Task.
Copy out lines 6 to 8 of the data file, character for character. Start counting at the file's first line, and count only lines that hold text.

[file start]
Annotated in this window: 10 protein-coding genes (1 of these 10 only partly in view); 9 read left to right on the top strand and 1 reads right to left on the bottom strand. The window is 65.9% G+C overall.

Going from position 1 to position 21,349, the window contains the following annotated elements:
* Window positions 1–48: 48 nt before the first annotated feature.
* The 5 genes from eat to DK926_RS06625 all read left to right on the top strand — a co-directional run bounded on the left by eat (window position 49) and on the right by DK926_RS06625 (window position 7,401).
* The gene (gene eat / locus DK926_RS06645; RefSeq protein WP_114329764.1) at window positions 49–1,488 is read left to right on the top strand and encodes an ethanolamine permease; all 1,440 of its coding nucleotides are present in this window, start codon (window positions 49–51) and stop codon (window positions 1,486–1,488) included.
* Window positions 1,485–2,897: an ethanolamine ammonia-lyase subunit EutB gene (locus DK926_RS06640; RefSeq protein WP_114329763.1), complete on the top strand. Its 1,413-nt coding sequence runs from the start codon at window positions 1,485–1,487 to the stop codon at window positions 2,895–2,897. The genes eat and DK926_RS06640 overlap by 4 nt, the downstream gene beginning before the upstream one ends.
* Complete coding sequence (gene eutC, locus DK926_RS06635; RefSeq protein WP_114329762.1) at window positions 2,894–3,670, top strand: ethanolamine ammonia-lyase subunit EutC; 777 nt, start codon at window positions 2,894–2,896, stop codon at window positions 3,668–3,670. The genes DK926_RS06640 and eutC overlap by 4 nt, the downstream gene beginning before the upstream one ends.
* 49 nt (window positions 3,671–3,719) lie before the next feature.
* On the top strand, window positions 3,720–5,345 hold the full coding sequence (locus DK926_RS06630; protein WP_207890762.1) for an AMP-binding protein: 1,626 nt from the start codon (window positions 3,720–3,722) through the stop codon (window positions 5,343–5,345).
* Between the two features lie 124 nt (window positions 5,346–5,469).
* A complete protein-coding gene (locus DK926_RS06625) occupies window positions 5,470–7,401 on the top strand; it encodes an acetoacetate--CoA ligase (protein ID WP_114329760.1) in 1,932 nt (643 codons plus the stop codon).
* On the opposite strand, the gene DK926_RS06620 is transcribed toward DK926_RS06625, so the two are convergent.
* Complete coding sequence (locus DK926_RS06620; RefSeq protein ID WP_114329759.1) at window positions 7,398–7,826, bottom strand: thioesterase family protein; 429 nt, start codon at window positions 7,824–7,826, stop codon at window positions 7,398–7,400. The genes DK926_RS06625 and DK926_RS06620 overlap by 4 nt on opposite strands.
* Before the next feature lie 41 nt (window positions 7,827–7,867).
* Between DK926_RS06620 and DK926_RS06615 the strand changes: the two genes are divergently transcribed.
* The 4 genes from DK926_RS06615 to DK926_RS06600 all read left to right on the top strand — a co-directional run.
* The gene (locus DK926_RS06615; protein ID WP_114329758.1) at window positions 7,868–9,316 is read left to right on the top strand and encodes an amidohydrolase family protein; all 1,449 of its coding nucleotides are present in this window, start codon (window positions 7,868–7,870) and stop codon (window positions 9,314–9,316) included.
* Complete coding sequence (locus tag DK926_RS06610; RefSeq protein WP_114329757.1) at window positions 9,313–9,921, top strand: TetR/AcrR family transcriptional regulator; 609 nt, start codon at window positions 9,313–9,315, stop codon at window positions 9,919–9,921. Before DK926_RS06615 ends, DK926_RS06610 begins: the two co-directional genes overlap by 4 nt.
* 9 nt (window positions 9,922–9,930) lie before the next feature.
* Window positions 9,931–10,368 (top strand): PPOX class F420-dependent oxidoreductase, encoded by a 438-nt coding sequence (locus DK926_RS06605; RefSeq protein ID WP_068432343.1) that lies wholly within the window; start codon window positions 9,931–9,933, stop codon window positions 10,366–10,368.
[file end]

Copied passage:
* Window positions 1,485–2,897: an ethanolamine ammonia-lyase subunit EutB gene (locus DK926_RS06640; RefSeq protein WP_114329763.1), complete on the top strand. Its 1,413-nt coding sequence runs from the start codon at window positions 1,485–1,487 to the stop codon at window positions 2,895–2,897. The genes eat and DK926_RS06640 overlap by 4 nt, the downstream gene beginning before the upstream one ends.
* Complete coding sequence (gene eutC, locus DK926_RS06635; RefSeq protein WP_114329762.1) at window positions 2,894–3,670, top strand: ethanolamine ammonia-lyase subunit EutC; 777 nt, start codon at window positions 2,894–2,896, stop codon at window positions 3,668–3,670. The genes DK926_RS06640 and eutC overlap by 4 nt, the downstream gene beginning before the upstream one ends.
* 49 nt (window positions 3,671–3,719) lie before the next feature.